This week’s featured tall ship claims to be the only such vessel in the world that sails with an all-female crew.
Unicorn was built in Holland out of recycled metals captured from German U-boats in 1947. Originally a fishing vessel, it was christened Deo Volente I, which means, “God Willing.”
The 110-foot ship was next converted to sail power during the’70s and renamed Eenhorn — meaning “one horn” — the Dutch word for unicorn.
The tall ship changed hands and names a few times throughout the years. In 1995, it sustained hull damage in a collision with an ocean-going chemical tanker. With the cost of repairs exceeding its insured value, the ship was put on the market again.
A Canadian couple then bought the ship and operated it as sail training vessel.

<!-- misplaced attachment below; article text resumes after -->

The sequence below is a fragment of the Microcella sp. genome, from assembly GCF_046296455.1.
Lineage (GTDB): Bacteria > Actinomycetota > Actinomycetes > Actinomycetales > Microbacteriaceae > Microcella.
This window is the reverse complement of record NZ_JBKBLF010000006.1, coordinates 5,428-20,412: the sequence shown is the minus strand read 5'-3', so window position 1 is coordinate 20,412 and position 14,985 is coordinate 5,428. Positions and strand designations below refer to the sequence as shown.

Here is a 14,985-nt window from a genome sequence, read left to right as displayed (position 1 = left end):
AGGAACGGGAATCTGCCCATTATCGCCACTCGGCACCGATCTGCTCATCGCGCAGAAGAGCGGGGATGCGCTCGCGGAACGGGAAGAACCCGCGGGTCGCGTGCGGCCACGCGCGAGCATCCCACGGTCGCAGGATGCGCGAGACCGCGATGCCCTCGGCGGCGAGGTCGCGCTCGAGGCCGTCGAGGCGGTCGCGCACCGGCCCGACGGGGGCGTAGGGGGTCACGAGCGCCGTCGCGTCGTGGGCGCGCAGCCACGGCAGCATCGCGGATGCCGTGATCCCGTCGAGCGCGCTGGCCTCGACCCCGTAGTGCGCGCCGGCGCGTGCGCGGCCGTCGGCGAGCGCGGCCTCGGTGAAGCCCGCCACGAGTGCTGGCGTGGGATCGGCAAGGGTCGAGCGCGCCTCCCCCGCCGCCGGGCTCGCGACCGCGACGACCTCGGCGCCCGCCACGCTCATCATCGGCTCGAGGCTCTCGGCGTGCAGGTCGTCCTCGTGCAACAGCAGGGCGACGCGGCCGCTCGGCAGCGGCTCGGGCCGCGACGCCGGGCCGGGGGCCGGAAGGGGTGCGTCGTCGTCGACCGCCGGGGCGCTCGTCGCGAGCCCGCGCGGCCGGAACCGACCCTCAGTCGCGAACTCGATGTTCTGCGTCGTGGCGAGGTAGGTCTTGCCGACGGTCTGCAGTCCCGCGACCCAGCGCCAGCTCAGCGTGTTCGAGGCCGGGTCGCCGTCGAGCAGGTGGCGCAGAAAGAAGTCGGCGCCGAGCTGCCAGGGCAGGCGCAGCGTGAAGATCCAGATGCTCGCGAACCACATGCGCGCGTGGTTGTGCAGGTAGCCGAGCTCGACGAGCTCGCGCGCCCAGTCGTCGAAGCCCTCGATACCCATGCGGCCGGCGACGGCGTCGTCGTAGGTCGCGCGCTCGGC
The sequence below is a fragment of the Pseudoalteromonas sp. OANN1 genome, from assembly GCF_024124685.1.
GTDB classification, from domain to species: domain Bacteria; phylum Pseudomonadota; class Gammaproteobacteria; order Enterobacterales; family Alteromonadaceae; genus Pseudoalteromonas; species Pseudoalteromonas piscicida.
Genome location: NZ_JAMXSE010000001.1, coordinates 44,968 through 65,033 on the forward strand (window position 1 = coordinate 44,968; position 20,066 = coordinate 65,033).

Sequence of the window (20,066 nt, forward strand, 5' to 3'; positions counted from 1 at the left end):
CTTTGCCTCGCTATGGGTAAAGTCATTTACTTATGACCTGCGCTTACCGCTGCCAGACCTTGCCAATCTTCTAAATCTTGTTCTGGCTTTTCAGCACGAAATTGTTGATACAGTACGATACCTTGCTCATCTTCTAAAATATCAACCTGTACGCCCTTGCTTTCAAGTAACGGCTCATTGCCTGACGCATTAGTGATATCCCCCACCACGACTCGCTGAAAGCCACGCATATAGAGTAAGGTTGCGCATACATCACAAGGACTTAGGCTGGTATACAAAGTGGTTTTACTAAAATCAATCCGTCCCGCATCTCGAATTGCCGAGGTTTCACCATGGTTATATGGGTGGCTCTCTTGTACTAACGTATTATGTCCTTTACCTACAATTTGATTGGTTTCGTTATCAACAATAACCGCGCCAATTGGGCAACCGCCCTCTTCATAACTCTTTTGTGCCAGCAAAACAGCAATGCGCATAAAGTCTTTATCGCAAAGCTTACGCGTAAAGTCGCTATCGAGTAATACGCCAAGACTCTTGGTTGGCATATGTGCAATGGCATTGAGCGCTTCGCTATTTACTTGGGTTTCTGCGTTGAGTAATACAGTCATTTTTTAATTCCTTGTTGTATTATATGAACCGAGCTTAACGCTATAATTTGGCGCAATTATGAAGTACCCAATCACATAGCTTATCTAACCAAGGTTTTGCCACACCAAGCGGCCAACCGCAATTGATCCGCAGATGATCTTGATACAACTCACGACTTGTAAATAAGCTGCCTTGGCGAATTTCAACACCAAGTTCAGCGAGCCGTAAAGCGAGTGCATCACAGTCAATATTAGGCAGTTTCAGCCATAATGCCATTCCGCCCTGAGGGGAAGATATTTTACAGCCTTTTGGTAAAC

Current owners Dawn and Jonathan Santamaria of New Jersey acquired it in 1999. The couple sailed the schooner, then named True North, with their four daughters.
In 2003, after receiving a complete refitting that took it down to its steel ribs, the ship was re-christened under its original sail name, Unicorn. Two years later, it became a United States-registered vessel and Dawn Santamaria founded “Sisters Under Sail” for teenage girls and women. The group said it has “put over 250 women at the helm” since the program was founded in 2005.
“Since inception, we’ve put aboard over 450 girls from all over the country and Canada,” Ms. Santamaria wrote in her biography.
“We enroll girls much like my daughters as well as serve under-represented teens who are making those good choices, but need and deserve leadership opportunities and our support,” she added. “By design to walk the talk, we are the only tall ship in the world that sails with an all-female crew. We want to be good role models, foster empowerment and give young women the chance to see what we women can do together when focused on a common goal.”